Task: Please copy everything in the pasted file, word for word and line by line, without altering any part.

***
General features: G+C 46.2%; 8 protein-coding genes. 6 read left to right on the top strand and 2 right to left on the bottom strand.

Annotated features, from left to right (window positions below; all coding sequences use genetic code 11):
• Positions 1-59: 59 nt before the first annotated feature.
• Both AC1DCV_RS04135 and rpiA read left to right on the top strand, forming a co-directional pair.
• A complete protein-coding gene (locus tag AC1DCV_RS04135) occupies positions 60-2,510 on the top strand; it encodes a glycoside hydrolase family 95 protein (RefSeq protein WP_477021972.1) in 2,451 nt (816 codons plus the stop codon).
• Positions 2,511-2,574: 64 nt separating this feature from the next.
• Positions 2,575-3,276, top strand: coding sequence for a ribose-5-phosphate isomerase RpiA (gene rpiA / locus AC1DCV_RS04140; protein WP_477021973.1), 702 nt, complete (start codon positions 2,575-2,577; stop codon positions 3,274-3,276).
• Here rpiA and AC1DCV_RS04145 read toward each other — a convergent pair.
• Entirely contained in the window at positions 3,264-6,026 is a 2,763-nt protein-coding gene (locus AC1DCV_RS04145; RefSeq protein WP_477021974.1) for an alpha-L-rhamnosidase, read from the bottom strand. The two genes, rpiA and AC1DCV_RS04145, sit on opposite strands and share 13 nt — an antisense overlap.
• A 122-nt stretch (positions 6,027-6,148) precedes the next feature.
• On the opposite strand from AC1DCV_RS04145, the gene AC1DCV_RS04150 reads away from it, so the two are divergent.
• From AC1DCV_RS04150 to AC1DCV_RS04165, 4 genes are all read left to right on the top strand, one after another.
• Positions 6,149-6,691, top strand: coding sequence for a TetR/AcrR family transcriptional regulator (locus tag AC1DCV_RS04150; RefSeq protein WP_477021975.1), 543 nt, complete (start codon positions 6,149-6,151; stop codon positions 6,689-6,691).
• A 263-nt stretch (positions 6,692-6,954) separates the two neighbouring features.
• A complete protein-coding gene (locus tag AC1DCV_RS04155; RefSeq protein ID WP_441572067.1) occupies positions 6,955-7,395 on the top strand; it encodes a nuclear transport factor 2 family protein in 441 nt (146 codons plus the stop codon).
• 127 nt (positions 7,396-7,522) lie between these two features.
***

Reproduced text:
General features: G+C 46.2%; 8 protein-coding genes. 6 read left to right on the top strand and 2 right to left on the bottom strand.

Annotated features, from left to right (window positions below; all coding sequences use genetic code 11):
• Positions 1-59: 59 nt before the first annotated feature.
• Both AC1DCV_RS04135 and rpiA read left to right on the top strand, forming a co-directional pair.
• A complete protein-coding gene (locus tag AC1DCV_RS04135) occupies positions 60-2,510 on the top strand; it encodes a glycoside hydrolase family 95 protein (RefSeq protein WP_477021972.1) in 2,451 nt (816 codons plus the stop codon).
• Positions 2,511-2,574: 64 nt separating this feature from the next.
• Positions 2,575-3,276, top strand: coding sequence for a ribose-5-phosphate isomerase RpiA (gene rpiA / locus AC1DCV_RS04140; protein WP_477021973.1), 702 nt, complete (start codon positions 2,575-2,577; stop codon positions 3,274-3,276).
• Here rpiA and AC1DCV_RS04145 read toward each other — a convergent pair.
• Entirely contained in the window at positions 3,264-6,026 is a 2,763-nt protein-coding gene (locus AC1DCV_RS04145; RefSeq protein WP_477021974.1) for an alpha-L-rhamnosidase, read from the bottom strand. The two genes, rpiA and AC1DCV_RS04145, sit on opposite strands and share 13 nt — an antisense overlap.
• A 122-nt stretch (positions 6,027-6,148) precedes the next feature.
• On the opposite strand from AC1DCV_RS04145, the gene AC1DCV_RS04150 reads away from it, so the two are divergent.
• From AC1DCV_RS04150 to AC1DCV_RS04165, 4 genes are all read left to right on the top strand, one after another.
• Positions 6,149-6,691, top strand: coding sequence for a TetR/AcrR family transcriptional regulator (locus tag AC1DCV_RS04150; RefSeq protein WP_477021975.1), 543 nt, complete (start codon positions 6,149-6,151; stop codon positions 6,689-6,691).
• A 263-nt stretch (positions 6,692-6,954) separates the two neighbouring features.
• A complete protein-coding gene (locus tag AC1DCV_RS04155; RefSeq protein ID WP_441572067.1) occupies positions 6,955-7,395 on the top strand; it encodes a nuclear transport factor 2 family protein in 441 nt (146 codons plus the stop codon).
• 127 nt (positions 7,396-7,522) lie between these two features.